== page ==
Several studies have recalled the need to reduce food waste across all the stages of the food supply chain. To undertake effective intervention strategies for food waste prevention and reduction, it is important to better understand the main causes of this phenomenon. In this study, a wide range of factors potentially related to food waste generation in primary school canteens were analysed. The data was obtained from a large-scale study carried out involving 78 Italian primary schools, where the food waste occurring at lunchtime was measured on 11,518 diners, for a total of almost 110,000 meals. The assessment included the quantification of prepared food, plate leftovers and non-served food, which were all weighed with an electronic scale and measured separately for each meal course. The food rejected by diners and the quantity of food remaining unserved at the end of the lunch were studied against a set of potential factors, including the location and size of the school, the location of the kitchen, the type of menu provided to diners, the quantity of food prepared and served. Findings obtained through the analyses of the single variables show that most of the variables have a role in influencing the quantity of food that remains non-consumed. Multivariate models were used to assess the relative importance of the factors over the quantity of food waste. The foodservice provider emerges as the most significant factor in influencing the generation of food waste at schools; other relevant factors are the amount of food prepared and the serving size, the kitchen location, the food provided for the mid-morning break, the menu composition and the geographical area.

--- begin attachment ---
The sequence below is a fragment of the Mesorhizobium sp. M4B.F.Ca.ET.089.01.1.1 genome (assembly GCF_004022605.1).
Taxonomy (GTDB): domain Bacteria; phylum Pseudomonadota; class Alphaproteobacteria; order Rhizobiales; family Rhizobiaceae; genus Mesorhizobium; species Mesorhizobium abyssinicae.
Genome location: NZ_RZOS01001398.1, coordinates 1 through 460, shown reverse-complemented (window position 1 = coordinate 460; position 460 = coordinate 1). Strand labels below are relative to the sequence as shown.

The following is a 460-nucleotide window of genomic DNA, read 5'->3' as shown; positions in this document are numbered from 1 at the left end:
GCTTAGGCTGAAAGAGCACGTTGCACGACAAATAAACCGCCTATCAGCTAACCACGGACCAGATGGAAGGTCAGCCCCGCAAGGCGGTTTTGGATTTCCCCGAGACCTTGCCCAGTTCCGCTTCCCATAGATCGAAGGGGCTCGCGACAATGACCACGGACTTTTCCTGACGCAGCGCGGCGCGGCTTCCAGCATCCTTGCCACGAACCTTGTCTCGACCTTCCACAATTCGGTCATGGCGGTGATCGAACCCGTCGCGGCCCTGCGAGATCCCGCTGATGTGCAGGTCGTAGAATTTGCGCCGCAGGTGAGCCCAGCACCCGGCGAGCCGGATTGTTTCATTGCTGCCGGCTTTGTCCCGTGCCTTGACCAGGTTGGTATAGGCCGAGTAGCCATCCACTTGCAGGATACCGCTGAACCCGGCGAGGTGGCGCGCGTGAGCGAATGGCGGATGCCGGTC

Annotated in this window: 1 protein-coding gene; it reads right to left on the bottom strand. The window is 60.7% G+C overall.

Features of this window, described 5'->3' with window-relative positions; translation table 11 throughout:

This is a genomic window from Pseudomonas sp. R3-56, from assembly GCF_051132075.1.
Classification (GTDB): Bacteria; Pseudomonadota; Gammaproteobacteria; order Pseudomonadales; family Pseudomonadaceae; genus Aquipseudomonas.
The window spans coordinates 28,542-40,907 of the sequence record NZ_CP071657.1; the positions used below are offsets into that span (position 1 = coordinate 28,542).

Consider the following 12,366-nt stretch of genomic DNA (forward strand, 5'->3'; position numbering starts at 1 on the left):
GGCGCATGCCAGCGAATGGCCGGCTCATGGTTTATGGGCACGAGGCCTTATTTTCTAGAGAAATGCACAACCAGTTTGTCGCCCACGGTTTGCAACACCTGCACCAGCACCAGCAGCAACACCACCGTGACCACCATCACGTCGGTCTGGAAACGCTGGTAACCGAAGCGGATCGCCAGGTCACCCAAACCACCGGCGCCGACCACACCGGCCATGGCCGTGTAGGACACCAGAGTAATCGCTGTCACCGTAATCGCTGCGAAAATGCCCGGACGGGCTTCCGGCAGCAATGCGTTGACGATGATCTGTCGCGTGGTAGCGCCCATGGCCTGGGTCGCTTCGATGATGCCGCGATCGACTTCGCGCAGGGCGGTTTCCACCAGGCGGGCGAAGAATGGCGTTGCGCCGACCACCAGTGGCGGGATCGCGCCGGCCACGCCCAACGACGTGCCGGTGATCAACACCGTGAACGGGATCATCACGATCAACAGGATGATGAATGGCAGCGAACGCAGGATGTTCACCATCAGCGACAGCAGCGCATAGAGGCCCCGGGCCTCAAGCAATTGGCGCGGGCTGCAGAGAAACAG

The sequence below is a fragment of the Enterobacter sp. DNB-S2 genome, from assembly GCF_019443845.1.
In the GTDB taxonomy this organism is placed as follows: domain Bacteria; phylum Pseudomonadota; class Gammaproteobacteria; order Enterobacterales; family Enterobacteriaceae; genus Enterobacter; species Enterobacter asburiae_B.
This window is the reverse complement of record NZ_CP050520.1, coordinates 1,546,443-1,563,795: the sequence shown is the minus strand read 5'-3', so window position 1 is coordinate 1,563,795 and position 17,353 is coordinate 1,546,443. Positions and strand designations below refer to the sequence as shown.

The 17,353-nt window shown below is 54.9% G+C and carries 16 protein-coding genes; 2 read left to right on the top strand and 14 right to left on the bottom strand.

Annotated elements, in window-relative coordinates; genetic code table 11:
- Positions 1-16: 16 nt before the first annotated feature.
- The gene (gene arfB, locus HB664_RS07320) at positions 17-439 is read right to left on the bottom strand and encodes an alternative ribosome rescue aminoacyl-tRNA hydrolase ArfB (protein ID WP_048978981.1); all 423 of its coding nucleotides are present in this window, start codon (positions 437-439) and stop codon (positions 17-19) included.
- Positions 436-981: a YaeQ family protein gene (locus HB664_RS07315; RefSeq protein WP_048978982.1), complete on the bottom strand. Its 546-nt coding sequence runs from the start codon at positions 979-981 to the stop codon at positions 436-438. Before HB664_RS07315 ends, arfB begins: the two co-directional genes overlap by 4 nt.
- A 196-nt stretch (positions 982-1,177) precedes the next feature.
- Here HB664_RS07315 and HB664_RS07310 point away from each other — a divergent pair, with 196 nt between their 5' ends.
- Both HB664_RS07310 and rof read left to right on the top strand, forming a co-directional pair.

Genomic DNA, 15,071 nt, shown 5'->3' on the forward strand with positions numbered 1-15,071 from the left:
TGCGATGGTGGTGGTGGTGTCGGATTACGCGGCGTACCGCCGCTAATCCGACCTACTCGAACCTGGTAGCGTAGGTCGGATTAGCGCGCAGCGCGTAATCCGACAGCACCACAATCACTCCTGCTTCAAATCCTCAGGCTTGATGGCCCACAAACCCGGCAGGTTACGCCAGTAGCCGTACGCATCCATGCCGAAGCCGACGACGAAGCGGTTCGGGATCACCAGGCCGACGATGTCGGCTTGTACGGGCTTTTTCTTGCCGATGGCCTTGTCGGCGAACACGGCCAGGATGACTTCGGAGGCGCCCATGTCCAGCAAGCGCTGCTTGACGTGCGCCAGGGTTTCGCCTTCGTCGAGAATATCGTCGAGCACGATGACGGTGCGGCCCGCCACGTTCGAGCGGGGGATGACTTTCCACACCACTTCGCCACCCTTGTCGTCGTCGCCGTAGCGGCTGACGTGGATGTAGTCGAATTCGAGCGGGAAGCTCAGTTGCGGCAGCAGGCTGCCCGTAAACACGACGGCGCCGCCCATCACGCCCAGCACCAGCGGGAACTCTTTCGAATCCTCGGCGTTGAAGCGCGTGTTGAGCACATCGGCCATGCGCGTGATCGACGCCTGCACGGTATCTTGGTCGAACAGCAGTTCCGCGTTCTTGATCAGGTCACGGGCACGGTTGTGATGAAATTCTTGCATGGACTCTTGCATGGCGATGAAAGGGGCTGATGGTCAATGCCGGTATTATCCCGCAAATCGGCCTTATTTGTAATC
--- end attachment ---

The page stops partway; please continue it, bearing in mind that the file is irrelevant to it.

- M. Boschinia, L. Falasconi, C. Cicatiello, S. Fran